By Anya Shukla
In 2019, Elisheba Johnson, Inye Wokoma, Jill Freidberg, and Rachel Kessler started Wa Na Wari, a Seattle organization housed in the historically-Black Central District. Located in Wokoma’s grandmother’s home, Wa Na Wari celebrates Black artistry through events, workshops, and art exhibits. I spoke with Elisheba Johnson to learn more about her artistic practice, as well as Wa Na Wari as a whole.
Q: How did you first get started in art?
A: I started writing poetry in middle school. I wanted to be the Poet Laureate of the United States—which was, you know, like who ever gets that job, but I thought it’d be cool. Other than that, however, I never really thought I would be in the art world. But something just moved me right before my senior year of high school: I was like, “I want to go to art school.” So I started taking every art class I could take, in school and outside of school, pulled my portfolio together, and got into Cornish College of the Arts.
Q: What was your path to Wa Na Wari?
A: When I got out of college, I started this gallery called Faire Gallery Café, mostly because I didn't know where to show my work as a Black artist in Seattle. I was also interested in the interdisciplinary aspect of art: the idea was to have a gallery that had dance, theater, poetry. I was crazy and thought, “The bar will pay for everything!” And the bar—running a bar is complicated. (Laughs.) But I had Faire Gallery Café for six years. Then I started working at the Office of Arts and Culture. A lot of my work there was again about increasing access to art opportunities for artists of color. Through one of my projects at the City, I worked with Inye Wokoma, Jill Friedberg, and Rachel Kessler.
Inye had said to us that his grandmother's house should be a cultural center. At the same time, I had thought of this idea: what would it mean to go into Black-owned houses in these gentrified areas and then have house parties as an act of performance? So we realized, “We've got to rent Inye's grandma's house! That’s what it is! The house parties need to be at her house.” We pitched this idea, wrote a grant, and then, all of a sudden, either Inye was gonna have to put the house on the market, or we were gonna have to rent it. And we decided to rent the house.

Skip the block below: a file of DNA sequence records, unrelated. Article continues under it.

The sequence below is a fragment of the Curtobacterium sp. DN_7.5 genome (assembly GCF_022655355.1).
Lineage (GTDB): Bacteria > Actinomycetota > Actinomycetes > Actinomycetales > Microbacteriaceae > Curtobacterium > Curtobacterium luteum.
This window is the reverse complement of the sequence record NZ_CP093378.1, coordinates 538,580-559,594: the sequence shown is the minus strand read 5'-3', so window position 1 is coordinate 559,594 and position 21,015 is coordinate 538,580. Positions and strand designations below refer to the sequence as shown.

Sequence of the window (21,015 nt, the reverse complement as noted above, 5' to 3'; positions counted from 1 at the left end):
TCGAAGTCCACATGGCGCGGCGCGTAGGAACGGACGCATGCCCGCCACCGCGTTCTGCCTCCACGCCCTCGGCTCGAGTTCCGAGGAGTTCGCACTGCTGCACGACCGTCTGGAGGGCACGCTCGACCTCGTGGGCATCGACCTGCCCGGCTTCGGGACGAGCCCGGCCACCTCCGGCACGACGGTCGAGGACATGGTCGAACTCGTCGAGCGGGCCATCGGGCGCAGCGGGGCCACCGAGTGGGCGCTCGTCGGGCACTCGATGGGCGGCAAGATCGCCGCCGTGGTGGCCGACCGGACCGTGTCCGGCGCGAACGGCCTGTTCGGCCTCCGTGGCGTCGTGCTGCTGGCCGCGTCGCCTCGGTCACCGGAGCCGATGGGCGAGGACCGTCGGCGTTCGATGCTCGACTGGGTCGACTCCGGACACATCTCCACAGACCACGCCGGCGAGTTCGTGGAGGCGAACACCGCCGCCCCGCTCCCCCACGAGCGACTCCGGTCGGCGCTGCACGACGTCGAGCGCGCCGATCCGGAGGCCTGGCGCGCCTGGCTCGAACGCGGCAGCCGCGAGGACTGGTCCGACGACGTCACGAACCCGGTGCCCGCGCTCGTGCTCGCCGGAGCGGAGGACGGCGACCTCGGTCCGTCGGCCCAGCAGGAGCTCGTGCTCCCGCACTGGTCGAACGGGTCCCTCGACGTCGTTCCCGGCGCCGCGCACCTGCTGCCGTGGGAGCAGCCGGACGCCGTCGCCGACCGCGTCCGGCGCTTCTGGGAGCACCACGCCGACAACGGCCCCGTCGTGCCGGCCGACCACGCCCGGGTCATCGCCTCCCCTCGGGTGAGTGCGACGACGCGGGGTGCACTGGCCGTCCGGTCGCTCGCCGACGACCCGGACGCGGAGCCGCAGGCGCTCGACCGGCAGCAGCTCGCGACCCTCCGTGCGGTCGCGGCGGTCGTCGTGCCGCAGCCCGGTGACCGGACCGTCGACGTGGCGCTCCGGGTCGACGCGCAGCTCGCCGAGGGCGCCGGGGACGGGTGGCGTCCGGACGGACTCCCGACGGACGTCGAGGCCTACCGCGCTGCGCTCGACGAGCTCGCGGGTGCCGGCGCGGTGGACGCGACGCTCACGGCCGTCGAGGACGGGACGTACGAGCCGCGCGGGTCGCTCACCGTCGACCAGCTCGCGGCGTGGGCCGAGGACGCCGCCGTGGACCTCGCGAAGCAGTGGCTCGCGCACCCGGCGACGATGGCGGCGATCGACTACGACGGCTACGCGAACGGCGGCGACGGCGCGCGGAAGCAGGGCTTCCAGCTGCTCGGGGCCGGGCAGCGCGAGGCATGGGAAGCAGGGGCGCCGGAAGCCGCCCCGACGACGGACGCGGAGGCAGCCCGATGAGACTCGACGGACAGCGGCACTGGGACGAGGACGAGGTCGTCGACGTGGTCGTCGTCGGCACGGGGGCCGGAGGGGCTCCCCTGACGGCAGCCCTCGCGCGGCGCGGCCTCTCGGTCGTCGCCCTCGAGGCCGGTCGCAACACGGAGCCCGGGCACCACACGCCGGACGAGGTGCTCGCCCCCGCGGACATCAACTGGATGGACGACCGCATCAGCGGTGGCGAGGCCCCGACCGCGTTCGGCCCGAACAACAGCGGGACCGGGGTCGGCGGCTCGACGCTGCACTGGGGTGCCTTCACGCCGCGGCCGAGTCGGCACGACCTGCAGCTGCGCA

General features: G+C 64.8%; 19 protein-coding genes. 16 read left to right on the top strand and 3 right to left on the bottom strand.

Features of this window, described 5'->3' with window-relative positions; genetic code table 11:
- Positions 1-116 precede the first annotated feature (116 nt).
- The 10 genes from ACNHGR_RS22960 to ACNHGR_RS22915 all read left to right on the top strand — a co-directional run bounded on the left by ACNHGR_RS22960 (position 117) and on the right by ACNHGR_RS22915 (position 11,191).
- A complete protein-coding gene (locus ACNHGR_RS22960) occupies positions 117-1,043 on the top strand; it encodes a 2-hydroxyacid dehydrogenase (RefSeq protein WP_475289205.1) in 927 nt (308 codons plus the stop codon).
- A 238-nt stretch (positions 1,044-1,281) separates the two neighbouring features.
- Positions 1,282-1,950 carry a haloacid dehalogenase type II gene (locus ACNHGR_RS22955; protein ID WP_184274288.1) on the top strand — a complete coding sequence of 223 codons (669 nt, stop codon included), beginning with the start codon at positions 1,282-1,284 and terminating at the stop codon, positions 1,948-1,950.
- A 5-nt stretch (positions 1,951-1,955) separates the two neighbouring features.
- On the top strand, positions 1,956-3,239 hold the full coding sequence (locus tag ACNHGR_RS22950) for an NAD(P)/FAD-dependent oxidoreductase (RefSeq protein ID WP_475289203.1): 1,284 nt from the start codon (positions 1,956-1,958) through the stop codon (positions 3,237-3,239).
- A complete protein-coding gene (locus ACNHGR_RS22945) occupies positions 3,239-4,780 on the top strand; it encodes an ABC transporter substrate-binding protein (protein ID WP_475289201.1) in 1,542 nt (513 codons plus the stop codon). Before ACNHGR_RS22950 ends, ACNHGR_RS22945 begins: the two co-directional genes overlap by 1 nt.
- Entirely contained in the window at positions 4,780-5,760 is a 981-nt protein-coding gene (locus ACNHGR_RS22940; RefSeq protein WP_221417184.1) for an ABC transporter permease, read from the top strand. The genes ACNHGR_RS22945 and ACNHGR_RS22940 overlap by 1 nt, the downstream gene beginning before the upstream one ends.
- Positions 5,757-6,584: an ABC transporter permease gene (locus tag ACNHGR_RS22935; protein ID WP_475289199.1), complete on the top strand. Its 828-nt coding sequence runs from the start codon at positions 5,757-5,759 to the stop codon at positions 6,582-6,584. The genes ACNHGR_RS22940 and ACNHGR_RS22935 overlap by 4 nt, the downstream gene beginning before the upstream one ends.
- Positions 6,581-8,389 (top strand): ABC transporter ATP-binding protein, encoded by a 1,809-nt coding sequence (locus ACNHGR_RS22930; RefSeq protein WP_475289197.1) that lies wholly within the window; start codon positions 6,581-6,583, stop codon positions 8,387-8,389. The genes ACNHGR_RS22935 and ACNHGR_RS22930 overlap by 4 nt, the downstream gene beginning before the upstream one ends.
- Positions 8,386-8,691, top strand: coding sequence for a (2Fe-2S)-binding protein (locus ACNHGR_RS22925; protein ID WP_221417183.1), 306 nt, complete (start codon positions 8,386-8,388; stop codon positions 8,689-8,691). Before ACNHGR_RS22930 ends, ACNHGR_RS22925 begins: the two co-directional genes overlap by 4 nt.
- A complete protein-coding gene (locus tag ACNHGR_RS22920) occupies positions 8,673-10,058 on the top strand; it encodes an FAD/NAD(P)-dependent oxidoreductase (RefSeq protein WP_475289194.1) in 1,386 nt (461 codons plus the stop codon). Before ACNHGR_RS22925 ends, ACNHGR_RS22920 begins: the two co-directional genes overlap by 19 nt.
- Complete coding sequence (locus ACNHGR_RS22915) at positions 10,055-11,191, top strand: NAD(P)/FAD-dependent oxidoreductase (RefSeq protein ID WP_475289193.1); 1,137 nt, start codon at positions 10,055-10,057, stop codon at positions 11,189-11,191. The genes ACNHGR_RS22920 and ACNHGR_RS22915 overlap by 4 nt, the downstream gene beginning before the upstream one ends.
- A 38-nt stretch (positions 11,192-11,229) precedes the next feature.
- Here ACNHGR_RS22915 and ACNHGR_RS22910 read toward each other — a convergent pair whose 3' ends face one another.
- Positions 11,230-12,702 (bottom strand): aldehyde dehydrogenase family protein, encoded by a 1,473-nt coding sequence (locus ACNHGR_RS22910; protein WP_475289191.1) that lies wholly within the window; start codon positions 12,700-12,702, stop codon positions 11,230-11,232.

Q: I saw on your website that you see Wa Na Wari as a protest against redlining and displacement. Could you speak to that?
A: Wa Na Wari is grounded in this neighborhood that used to be more than 80% Black, but is now about 10% Black; Inye is one of two Black families left on his block. So we’re thinking about the organization’s social implications: what does it mean for Black people to come back and gather in a space that's so white now?
But this project isn’t just anti-displacement. This project is about joy; this project is about resiliency. I think that's why people are interested in our work. So many stories are sad stories: “We lost our house; we lost our business.” This is a happy story about coming back and renewing.
Q: What in this process has brought you the most joy?
A: So much. We talk a lot about one particular exhibit-closing-night barbecue we had. The front yard and the backyard and the house were full of people. It was a moment where it was clear for us what this space is supposed to do: make people feel safe and welcome.
Also, the artists we host are so cool! As a curator, I get excited about working with artists, and they get excited about the history of the house and how they'll make art around it.
Q: What do you look for in the artists you bring to the space?
A: I just pick artists whose work I like. I go, “Oh my god, their artwork is so cool!” And I just reach out. It's weird, because I'll cold email these people, but almost everybody says, “I would totally love to do a show there!”
I do intentionally pair artists together, though. The Black arts community is kinda small here in Seattle, so I want to make sure I spread people out over time, and I want to really nurture their practice. Our goal later is to have artist-in-residence space: we’ll give an artist space for three months, give them materials, and they develop their work and show it at Wa Na Wari.
Q: On that note, what are your future plans for Wa Na Wari?
A: We have a lot of plans. We’re gonna take over the world! (Laughs.) No. But we do have some really big plans. One is buying Inye’s grandmother’s house. His grandfather and grandmother at one time had six houses, but they’ve lost most of those houses over time, for obvious gentrification/displacement reasons. That’s why Wa Na Wari is important: because we’re actually paying the rent for them to keep the home in the family. That said, we’d like to buy the house and put it in a community land trust, so that the family always owns it, but the nonprofit has a long-term lease. Then the goal is to buy more houses to be affordable housing, or art spaces, or affordable housing for Black artists.
Another plan is changing our zoning from single-family zoning to a community center. This is a really expensive process and why most organizations like ours close, so we think it’s really important that we change our zoning, then advocate for other POC organizations who might find this red tape impossible.
These are really big dreams, though. Sometimes I’m like, “Can this happen?”... and then I think, “Sure, why not?”
This interview has been edited and condensed for clarity.